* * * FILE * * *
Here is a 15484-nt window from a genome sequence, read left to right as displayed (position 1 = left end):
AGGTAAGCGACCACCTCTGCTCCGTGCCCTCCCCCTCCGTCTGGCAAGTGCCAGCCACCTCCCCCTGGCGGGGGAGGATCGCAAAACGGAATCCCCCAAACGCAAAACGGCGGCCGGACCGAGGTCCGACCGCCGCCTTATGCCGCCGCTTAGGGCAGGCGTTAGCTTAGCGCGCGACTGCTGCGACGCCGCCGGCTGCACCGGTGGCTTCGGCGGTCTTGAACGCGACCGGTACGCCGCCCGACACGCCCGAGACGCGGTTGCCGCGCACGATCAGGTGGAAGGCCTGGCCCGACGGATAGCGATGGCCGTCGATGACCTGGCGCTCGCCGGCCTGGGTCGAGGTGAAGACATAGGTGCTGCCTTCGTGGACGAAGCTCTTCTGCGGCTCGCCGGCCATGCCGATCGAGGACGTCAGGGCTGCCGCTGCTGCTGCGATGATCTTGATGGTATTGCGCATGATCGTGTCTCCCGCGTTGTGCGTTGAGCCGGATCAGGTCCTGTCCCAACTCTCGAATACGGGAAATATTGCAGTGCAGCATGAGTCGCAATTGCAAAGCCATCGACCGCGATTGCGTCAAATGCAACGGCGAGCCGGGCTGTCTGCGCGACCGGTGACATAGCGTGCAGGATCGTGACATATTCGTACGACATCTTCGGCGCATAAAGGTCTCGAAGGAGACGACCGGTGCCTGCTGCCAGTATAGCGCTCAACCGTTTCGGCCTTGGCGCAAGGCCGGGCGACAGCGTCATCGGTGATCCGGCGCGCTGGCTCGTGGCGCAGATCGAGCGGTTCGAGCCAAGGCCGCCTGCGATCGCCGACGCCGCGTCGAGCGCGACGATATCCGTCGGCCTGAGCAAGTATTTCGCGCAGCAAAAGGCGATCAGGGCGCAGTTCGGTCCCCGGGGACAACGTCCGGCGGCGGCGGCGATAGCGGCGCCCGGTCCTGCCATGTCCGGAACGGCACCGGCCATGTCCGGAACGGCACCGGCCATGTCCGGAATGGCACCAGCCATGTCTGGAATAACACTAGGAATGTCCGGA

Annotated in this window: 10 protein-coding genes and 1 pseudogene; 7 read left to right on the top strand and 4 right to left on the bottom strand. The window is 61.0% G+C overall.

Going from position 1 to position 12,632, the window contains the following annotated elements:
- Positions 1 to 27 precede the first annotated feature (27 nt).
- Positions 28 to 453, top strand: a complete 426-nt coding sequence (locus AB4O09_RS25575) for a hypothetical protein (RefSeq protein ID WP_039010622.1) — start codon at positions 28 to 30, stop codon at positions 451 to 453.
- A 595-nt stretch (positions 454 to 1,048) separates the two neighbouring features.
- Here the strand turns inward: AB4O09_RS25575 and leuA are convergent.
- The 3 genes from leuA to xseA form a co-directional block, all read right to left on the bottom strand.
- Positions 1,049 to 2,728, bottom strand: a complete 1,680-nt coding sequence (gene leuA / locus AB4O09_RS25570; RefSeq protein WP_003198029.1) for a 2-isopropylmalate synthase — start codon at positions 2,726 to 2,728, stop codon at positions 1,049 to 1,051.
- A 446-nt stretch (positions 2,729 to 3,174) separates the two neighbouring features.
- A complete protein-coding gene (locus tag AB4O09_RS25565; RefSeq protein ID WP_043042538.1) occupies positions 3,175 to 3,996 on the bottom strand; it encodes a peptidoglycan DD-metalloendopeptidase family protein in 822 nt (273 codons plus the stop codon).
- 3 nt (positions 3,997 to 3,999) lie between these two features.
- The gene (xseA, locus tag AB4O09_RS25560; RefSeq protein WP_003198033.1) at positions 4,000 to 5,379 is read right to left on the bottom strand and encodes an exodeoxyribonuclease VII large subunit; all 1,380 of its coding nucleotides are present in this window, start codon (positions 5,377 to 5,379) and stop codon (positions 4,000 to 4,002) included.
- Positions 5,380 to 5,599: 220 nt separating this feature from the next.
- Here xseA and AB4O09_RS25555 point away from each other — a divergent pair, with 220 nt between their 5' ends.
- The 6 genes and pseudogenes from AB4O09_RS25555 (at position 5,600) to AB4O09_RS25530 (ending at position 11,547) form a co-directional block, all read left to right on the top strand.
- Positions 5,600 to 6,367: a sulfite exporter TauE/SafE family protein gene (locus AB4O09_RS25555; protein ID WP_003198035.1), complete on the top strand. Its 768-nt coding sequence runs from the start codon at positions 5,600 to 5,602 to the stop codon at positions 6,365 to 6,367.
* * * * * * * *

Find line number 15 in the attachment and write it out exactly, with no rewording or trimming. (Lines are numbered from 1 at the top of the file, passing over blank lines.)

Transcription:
- Positions 5,380 to 5,599: 220 nt separating this feature from the next.